October 13, 2021

By Patrick Crosby, Tax Supervisor

The Research & Development Tax Credit (R&D credit) may hold the record for the most underutilized tax incentive available in today’s business environment. Too often, the R&D credit is overlooked simply because taxpayers are not aware of it or they do not believe that it applies to their businesses because they do not conduct research. In truth, provisions of the R&D credit have expanded since its inception 40 years ago and the credit is now available to more companies than ever.

For qualifying businesses, the R&D credit can provide significant tax savings freeing up cash to expand operations, hire new employees, further R&D efforts, and more. Given its tremendous potential, the R&D credit certainly deserves closer examination. In this article, we’ll touch on the history of the credit, examine the mechanics and methods for claiming it, and consider the future of the R&D credit in light of impending legislative developments.

A Brief History of the R&D Credit

The R&D Credit, known interchangeably as the Research & Experimentation Tax Credit, was enacted in 1981 to encourage innovation, boost investment in development, and ultimately increase technical jobs in the US. The credit originally expired at the close of 1985 but was later updated as part of the Tax Reform Act of 1986. The R&D credit was further classified as a Section 38 general business credit, subjecting it to an annual cap, while reducing the credit’s rate to 20% (the current basic credit rate).

The credit has evolved since the 1980s, with the most significant changes occurring in the last 20 years. In 2003, the “Discovery Rule” was eliminated, providing a taxpayer-friendly update that redefined the meaning of research activities as having to be “new to the taxpayer”, rather than “new to the world”. More recently, the PATH act of 2015 both solidified the R&D credit as a permanent statutory measure and modified the credit in favor of smaller-sized companies and start-ups.

Presently, the federal R&D tax credit, as prescribed by Section 41, is available to businesses that perform any activities related to the development, design, or improvement of products, processes, formulas, or software. Some of the typical industries that qualify for the credit include automobile, architecture & engineering, food & beverage, manufacturing, software & technology, telecommunications, transportation, and many others.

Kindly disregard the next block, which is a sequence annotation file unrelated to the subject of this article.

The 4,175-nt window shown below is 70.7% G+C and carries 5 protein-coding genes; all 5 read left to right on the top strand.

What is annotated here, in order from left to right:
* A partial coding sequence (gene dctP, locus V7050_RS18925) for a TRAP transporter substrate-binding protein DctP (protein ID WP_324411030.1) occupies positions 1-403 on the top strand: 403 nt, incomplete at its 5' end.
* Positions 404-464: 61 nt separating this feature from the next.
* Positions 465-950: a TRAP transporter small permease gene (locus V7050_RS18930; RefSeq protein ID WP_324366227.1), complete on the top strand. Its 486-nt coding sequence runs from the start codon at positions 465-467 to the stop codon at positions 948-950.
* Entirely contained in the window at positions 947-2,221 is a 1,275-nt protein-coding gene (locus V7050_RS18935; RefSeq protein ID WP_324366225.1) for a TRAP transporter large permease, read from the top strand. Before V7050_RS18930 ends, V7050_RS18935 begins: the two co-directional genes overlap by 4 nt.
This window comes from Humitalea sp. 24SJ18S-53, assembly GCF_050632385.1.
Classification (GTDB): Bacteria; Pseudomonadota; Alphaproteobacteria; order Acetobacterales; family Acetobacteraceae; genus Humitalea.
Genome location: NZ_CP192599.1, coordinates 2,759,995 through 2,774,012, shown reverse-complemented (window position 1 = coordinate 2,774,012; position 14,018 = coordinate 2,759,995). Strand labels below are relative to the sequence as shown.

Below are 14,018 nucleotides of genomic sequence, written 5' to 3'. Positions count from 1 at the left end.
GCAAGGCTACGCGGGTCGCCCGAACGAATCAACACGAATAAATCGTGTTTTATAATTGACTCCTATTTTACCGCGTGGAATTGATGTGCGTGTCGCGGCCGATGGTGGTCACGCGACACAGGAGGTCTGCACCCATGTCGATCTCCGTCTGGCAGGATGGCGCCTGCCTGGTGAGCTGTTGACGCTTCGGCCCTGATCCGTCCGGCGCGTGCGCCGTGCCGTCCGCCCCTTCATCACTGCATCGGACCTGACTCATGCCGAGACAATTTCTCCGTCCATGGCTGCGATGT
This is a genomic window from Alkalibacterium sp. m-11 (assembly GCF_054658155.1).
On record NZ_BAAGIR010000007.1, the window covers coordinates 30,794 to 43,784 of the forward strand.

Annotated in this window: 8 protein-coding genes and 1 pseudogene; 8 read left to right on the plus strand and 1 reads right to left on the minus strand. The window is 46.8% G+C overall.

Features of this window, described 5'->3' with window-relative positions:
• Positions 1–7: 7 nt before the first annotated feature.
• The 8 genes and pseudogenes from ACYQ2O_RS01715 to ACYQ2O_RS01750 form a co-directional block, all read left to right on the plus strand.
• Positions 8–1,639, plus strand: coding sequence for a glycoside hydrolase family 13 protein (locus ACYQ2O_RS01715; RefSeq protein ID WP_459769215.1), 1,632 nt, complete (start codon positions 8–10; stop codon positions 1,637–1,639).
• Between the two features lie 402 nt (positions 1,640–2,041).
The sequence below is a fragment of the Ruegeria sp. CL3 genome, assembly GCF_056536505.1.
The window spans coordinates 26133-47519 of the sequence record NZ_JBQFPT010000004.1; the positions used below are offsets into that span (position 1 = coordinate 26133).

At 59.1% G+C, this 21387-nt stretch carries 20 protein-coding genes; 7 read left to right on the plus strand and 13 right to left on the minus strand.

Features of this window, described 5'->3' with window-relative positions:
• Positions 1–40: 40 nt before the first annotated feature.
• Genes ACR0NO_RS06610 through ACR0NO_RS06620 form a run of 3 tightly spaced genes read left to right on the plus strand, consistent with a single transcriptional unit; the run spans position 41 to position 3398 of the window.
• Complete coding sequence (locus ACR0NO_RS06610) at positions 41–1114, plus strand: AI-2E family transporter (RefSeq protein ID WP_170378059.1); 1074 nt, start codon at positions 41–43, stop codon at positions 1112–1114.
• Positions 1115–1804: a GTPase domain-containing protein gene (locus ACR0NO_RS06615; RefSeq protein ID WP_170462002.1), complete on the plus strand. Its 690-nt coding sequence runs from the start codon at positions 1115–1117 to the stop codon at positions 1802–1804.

Mechanics of the R&D Credit

At its core, the R&D credit is accessible to companies that incur Qualified Research Expenditures (QREs) as part of specific, qualifying projects with the purpose of developing or improving products or processes. The below chart outlines the four-pronged test used to determine project eligibility, the QREs that qualify for the credit, and the documentation requirements necessary to support such activities and expenditures.

If research activities meet the four-pronged test, and the business complies with all documentation requirements, they can claim the basic R&D credit for their QREs on Form 6765 via two methods:

  1. Traditional (or “Regular”) Method – Under the traditional method, the credit equals 20% of a company’s current year QREs, over a base amount. The base amount calculation is complex, but essentially the base amount is the product of a company’s average annual gross receipts for the preceding four years and a fixed-based percentage (not to exceed 16%).
  2. Alternative Simplified Credit (ASC) Method – The ASC method may be easier for companies that either have not previously claimed the R&D credit or cannot provide the necessary data to compute their historical QREs. Under this method, the credit equals 14% of a company’s QREs for the current year above half of its average QREs for the preceding three years. If a company had no QREs in any of the three preceding years, the credit under the ASC method simply equals 6% of the current year QREs.